Veteran point guard Jason Williams became an unrestricted free agent Friday, when the NBA's other 29 teams were notified that the New York Knicks did not make a formal contract offer after obtaining exclusive negotiating rights with Williams.
Williams' agent, Dan Tobin, had said Tuesday that he anticipated talks continuing with the Knicks beyond the five business days that New York held exclusive rights, which the Knicks obtained by claiming Williams off waivers last week.
The Knicks have auditoned Williams and fellow vets Jamaal Tinsley and Jerry Stackhouse as they search for proven players to fill roster holes at point guard and shooting guard. They also remain interested in Milwaukee Bucks restricted free agent Ramon Sessions.
As ESPN.com reported Tuesday, Memphis and Orlando are the other teams known to be considering signing Williams, who walked away from the game last season to spend more time with family.
Grizzlies owner Michael Heisley was a huge Williams supporter during the 33-year-old's four seasons in Memphis and is likely to back the prospect of a reunion. The Magic, meanwhile, still want to sign a veteran point guard for the bench and know all about Williams' comeback intentions after the 10-year vet spent most of his time away as an Orlando resident.
In February, Williams' request to be immediately reinstated by the NBA was denied by a vote of 24 teams to six. League bylaws state that players wishing to return from the official voluntarily retired list need unanimous approval from all 30 teams to avoid a one-year mandatory waiting period, ostensibly so the league can discourage players from backing out of signed contracts to choose a new team.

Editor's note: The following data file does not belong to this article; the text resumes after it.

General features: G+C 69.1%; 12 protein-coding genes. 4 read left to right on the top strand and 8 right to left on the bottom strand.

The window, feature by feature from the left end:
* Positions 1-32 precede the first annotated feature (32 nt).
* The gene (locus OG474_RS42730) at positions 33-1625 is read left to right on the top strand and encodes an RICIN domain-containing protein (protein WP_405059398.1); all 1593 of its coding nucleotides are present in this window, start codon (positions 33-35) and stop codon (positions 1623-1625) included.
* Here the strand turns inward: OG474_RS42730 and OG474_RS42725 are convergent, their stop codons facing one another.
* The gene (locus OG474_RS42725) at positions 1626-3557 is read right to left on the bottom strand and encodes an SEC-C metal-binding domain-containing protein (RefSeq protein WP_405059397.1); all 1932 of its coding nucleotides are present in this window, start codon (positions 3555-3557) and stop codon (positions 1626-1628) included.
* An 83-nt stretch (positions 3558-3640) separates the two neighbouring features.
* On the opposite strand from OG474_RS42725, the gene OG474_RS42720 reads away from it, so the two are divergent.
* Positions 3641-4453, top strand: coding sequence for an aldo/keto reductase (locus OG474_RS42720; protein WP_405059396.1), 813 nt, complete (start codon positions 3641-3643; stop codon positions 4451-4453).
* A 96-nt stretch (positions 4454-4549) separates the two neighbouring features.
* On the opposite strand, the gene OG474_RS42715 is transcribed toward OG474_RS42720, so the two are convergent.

Williams becomes eligible to play in exhibition, regular-season and playoff games on the one-year anniversary of his official retirement, which is Sept. 26.
In 679 regular-season games, Williams averaged 11.4 points, 6.3 assists and 2.4 rebounds while playing for Sacramento, Memphis and Miami. He has appeared in 53 playoff games, averaging 9.8 points, 3.7 assists and 2.2 rebounds and helping the Heat win its first and only championship in 2006.
He was drafted by Sacramento in 1998 following his junior year at Florida and was named to the 1999 NBA All-Rookie Team after averaging 12.8 points and 6.0 assists. He quickly became one of the most popular players in Sacramento history, in tandem with Chris Webber.
Marc Stein is senior NBA writer for ESPN.com.